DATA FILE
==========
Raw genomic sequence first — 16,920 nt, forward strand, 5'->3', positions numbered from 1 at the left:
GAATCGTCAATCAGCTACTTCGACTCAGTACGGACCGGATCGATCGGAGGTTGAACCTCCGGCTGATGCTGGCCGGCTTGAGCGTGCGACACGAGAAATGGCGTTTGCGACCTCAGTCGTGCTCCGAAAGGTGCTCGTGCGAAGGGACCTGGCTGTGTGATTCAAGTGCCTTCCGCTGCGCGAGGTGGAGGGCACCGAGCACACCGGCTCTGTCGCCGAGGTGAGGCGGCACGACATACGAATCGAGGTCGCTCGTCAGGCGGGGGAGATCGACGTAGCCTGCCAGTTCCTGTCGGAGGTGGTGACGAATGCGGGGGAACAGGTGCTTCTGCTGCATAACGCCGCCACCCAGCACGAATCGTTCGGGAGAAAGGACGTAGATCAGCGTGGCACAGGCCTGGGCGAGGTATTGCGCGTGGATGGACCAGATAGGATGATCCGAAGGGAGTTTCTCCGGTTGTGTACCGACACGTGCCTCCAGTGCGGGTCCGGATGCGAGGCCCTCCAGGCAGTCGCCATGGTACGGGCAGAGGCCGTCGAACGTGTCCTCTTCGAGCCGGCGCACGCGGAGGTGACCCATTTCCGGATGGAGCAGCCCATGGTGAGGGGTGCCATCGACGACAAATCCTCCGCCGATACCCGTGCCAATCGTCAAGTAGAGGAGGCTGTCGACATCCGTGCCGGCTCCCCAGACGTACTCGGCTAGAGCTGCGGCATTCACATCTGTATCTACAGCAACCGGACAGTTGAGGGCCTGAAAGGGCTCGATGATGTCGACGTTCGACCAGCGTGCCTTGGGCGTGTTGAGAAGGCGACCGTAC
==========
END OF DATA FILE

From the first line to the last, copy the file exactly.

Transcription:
Raw genomic sequence first — 16,920 nt, forward strand, 5'->3', positions numbered from 1 at the left:
GAATCGTCAATCAGCTACTTCGACTCAGTACGGACCGGATCGATCGGAGGTTGAACCTCCGGCTGATGCTGGCCGGCTTGAGCGTGCGACACGAGAAATGGCGTTTGCGACCTCAGTCGTGCTCCGAAAGGTGCTCGTGCGAAGGGACCTGGCTGTGTGATTCAAGTGCCTTCCGCTGCGCGAGGTGGAGGGCACCGAGCACACCGGCTCTGTCGCCGAGGTGAGGCGGCACGACATACGAATCGAGGTCGCTCGTCAGGCGGGGGAGATCGACGTAGCCTGCCAGTTCCTGTCGGAGGTGGTGACGAATGCGGGGGAACAGGTGCTTCTGCTGCATAACGCCGCCACCCAGCACGAATCGTTCGGGAGAAAGGACGTAGATCAGCGTGGCACAGGCCTGGGCGAGGTATTGCGCGTGGATGGACCAGATAGGATGATCCGAAGGGAGTTTCTCCGGTTGTGTACCGACACGTGCCTCCAGTGCGGGTCCGGATGCGAGGCCCTCCAGGCAGTCGCCATGGTACGGGCAGAGGCCGTCGAACGTGTCCTCTTCGAGCCGGCGCACGCGGAGGTGACCCATTTCCGGATGGAGCAGCCCATGGTGAGGGGTGCCATCGACGACAAATCCTCCGCCGATACCCGTGCCAATCGTCAAGTAGAGGAGGCTGTCGACATCCGTGCCGGCTCCCCAGACGTACTCGGCTAGAGCTGCGGCATTCACATCTGTATCTACAGCAACCGGACAGTTGAGGGCCTGAAAGGGCTCGATGATGTCGACGTTCGACCAGCGTGCCTTGGGCGTGTTGAGAAGGCGACCGTAC